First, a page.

Evan Thomas' Newsweek cover story "Obama Is Wrong" is a profile of Paul Krugman that spends a lot more time in telling us, People magazine-style, about what the Nobel Prize-winning economist and New York Times Op-Ed columnist is like, as a person, than it does delving into the details of his critique of White House economic policy.
It's almost as if, you know, nobody had ever heard of this Princeton economic geek before he "emerged as Obama's toughest liberal critic."
Felix Salmon does a great job dissecting the various ways that Thomas treats Krugman unfairly. I will add only my reaction to the beginning of one specific sentence:
Krugman is having his 15 minutes and enjoying it ...
His 15 minutes!? I will grant that Krugman's overall media profile has never been higher than it is right this second. But his current fame is hardly a Warholian outburst of notoriety that streaks across the sky like a comet and then is gone, leaving only the faintest of traces in our memory. Thomas writes that "reading Krugman makes you uneasy. You hope he's wrong, and you sense he's being a little harsh (especially about Geithner), but you have a creeping feeling that he knows something that others cannot, or will not, see." But Thomas never explains why the "establishment" can't shake that creeping feeling. And the answer to that is quite simple: His track record as the mainstream media's most unrelenting critic of George Bush was validated, to an extraordinary degree, by the utter shambles that the now departed, but hardly lamented, Republican administration bequeathed unto the nation and the world.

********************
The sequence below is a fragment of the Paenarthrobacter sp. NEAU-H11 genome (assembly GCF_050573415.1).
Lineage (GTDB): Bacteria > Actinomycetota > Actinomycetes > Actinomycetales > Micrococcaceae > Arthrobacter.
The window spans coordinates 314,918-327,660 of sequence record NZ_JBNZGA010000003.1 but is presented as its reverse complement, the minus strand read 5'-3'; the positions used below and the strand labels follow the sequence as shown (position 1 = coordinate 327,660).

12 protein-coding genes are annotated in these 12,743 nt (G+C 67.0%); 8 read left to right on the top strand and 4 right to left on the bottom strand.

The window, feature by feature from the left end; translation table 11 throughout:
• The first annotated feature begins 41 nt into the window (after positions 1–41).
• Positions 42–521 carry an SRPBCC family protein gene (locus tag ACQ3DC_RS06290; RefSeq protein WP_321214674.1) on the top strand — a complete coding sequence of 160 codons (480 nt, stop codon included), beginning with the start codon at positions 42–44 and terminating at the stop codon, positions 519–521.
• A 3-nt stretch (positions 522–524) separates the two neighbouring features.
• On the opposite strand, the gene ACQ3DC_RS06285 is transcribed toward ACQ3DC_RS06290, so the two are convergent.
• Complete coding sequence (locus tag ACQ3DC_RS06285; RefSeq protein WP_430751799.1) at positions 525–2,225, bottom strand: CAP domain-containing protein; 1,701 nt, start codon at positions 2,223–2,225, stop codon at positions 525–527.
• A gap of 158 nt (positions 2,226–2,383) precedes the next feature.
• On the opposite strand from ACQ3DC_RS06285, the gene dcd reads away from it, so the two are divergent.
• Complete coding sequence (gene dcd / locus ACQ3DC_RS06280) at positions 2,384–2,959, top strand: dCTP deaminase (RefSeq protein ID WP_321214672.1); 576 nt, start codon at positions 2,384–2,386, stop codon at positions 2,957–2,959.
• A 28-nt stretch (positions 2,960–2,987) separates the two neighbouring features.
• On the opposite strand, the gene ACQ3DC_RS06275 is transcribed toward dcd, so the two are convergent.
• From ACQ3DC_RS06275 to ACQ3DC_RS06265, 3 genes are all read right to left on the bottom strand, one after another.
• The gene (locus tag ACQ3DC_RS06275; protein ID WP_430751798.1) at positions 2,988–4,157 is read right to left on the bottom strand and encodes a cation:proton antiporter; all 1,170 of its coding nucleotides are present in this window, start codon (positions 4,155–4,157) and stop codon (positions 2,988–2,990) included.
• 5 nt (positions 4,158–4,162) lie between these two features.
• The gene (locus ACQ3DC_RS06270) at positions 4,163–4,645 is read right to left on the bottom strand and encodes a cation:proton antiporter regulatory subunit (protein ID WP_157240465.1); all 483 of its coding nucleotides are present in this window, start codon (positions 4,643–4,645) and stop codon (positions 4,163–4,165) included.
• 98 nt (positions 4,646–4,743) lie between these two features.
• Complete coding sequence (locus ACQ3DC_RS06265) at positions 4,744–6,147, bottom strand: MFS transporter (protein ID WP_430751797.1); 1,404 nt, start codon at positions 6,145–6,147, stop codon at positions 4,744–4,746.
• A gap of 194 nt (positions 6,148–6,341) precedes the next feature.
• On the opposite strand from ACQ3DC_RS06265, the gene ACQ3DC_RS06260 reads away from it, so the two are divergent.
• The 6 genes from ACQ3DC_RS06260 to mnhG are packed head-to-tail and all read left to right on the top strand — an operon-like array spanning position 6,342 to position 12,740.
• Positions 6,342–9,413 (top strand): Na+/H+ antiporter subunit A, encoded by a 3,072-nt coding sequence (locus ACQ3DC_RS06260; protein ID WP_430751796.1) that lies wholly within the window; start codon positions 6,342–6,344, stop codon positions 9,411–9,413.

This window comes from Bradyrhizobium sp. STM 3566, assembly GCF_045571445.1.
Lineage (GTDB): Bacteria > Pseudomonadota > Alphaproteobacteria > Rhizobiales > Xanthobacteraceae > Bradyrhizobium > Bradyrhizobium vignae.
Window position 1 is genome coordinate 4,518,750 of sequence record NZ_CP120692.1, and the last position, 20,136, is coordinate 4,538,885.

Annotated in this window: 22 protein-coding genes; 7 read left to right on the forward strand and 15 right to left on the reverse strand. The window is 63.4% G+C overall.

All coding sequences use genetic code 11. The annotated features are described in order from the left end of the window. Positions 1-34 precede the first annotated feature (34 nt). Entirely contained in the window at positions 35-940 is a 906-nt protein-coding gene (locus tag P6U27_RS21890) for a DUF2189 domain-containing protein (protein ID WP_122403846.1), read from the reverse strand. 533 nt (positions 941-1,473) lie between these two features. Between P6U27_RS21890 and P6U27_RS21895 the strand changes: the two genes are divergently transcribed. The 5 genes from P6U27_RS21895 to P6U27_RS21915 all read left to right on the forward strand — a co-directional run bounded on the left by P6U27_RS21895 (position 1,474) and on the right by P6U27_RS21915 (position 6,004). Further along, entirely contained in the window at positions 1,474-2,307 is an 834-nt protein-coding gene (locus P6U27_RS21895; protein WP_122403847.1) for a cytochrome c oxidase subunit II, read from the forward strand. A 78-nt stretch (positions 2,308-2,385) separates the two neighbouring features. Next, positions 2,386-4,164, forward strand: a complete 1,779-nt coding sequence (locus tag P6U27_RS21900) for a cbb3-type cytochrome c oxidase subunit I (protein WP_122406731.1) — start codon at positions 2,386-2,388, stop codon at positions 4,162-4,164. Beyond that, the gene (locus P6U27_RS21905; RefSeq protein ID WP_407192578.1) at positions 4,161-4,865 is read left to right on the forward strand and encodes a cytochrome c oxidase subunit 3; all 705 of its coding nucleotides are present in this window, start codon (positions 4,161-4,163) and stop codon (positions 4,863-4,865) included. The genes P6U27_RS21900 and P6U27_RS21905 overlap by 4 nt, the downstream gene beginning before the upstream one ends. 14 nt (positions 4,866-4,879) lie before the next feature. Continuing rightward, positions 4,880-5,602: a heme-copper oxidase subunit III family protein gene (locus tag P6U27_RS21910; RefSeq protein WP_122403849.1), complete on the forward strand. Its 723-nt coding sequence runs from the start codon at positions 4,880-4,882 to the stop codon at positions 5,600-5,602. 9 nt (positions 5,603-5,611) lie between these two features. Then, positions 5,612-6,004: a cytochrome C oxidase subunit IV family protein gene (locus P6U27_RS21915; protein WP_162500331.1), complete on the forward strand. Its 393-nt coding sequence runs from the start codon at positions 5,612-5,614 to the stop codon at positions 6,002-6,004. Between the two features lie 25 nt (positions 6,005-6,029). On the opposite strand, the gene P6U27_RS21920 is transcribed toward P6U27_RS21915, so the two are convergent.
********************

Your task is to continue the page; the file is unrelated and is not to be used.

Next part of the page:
We take Krugman seriously as an Obama critic because he was right about George Bush, and therefore he may well be correct about Obama (or Geithner). This is not a "15 minutes" phenomenon. This is the culmination of a groundswell long in the making. CNBC's Rick Santelli gets his 15 minutes when he rants about "mortgage losers." Paul Krugman will be a force to be reckoned with for many, many years to come. There's a difference.